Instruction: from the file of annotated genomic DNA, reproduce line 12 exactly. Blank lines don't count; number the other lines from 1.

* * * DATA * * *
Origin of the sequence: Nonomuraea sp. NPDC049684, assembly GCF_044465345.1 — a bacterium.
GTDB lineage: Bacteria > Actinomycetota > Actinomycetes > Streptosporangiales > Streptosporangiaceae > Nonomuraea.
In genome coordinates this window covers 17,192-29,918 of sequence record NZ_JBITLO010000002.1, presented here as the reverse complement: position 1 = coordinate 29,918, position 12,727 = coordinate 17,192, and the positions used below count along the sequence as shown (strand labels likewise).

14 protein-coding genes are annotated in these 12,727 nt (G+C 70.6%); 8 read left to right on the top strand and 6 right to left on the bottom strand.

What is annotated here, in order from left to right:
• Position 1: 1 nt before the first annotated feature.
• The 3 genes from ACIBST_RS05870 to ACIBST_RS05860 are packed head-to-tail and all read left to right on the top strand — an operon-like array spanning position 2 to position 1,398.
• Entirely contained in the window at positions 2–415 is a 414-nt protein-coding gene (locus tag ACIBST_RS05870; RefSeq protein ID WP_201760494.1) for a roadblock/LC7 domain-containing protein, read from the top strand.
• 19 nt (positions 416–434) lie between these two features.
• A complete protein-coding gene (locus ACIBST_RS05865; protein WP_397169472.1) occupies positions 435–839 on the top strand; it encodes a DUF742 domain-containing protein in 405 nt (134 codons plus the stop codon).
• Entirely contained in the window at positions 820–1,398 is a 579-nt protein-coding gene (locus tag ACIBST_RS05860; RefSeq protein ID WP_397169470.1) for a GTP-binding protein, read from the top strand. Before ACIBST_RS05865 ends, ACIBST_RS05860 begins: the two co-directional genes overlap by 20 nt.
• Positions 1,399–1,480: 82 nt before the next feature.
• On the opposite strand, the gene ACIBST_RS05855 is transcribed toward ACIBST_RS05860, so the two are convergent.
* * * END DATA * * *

• Positions 1,399–1,480: 82 nt before the next feature.